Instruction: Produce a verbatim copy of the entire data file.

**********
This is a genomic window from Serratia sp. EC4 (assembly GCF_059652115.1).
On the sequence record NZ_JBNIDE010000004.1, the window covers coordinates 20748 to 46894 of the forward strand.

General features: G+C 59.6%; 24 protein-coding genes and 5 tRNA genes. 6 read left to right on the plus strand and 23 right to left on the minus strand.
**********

This is a genomic window from Serratia sp. EC4 (assembly GCF_059652115.1).
On the sequence record NZ_JBNIDE010000004.1, the window covers coordinates 20748 to 46894 of the forward strand.

General features: G+C 59.6%; 24 protein-coding genes and 5 tRNA genes. 6 read left to right on the plus strand and 23 right to left on the minus strand.